I was lucky enough to get in the front row for Frank Miller’s Q&A session, though I couldn’t afford an autograph. Miller is by far my favorite comic book writer thanks to his incredible “Born Again” run in Daredevil. His economy of language and ability to tell a gripping story in so few words is inspirational to me. It’s no secret to people who have known me for a while that even though I haven’t collected comics for a long time, Daredevil is my favorite superhero, and seeing the man behind The Man Without Fear speak is a bucket list item I can now check off.

 

Comic book legend Frank Miller

Comic book legend Frank Miller

 

Also, after fighting my way through the throngs of people in the exhibitor hall, I finally found Connie Willis‘s signing table and she signed my personal copy of Edward Bryant’s Sphere of Influence. I’m honored to have a story in the same book as her, especially since it’s my first fiction sale. (I also got a free copy of Crosstalk, which she also personalized for me!)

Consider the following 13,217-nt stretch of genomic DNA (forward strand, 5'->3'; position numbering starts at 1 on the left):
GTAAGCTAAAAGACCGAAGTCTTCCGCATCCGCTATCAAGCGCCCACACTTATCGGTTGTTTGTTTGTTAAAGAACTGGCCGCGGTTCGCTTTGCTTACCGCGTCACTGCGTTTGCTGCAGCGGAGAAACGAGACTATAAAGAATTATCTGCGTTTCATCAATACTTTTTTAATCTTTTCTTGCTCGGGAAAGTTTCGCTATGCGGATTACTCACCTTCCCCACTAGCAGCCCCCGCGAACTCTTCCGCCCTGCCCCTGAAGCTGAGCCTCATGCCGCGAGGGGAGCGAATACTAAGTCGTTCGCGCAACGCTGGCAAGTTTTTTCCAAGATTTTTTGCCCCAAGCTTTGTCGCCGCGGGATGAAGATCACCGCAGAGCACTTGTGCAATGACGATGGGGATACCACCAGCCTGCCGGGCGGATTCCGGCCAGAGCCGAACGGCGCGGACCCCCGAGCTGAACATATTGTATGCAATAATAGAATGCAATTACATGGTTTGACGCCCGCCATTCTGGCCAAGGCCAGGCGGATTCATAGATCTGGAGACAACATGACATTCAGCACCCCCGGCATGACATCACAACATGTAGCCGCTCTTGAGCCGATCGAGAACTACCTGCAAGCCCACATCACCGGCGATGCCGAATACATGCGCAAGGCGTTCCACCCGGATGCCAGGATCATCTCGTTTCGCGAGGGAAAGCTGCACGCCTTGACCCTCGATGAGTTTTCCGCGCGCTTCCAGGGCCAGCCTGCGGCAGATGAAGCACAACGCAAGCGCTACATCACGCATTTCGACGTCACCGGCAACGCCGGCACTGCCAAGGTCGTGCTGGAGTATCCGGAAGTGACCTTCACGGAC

Connie Willis personalization on the Prologue page of Edward Bryant's Sphere of Influence

Connie Willis personalization on the Prologue page of Edward Bryant’s Sphere of Influence

 

Artistic Growth and Exposure

After fighting through a writing slump in recent months, I feel like I’m finally moving again. With another recent sale to Martian Magazine (to be published online the week of July 23rd), I’m feeling motivated again, and event submitted a piece of flash fiction to Postcard Poems and Prose from my phone while at Comic Con. There’s a lot of my dad in that story, so it’s fitting that I submitted it over Father’s Day weekend, and I hope it does well in their “Clutch” contest.

I attended a panel on geeky songwriting (“I Sing and I Know Things”) featuring my friends Losing Lara and Seth Phillips, and Lara was kind enough to give me a shoutout about my upcoming Westercon 71 / MALCon 6 concert on Sunday, July 8th at 2 PM. Watch this space for a more detailed announcement about that con appearance, coming soon.

 

Seth Phillips, Will Plumb, and Losing Lara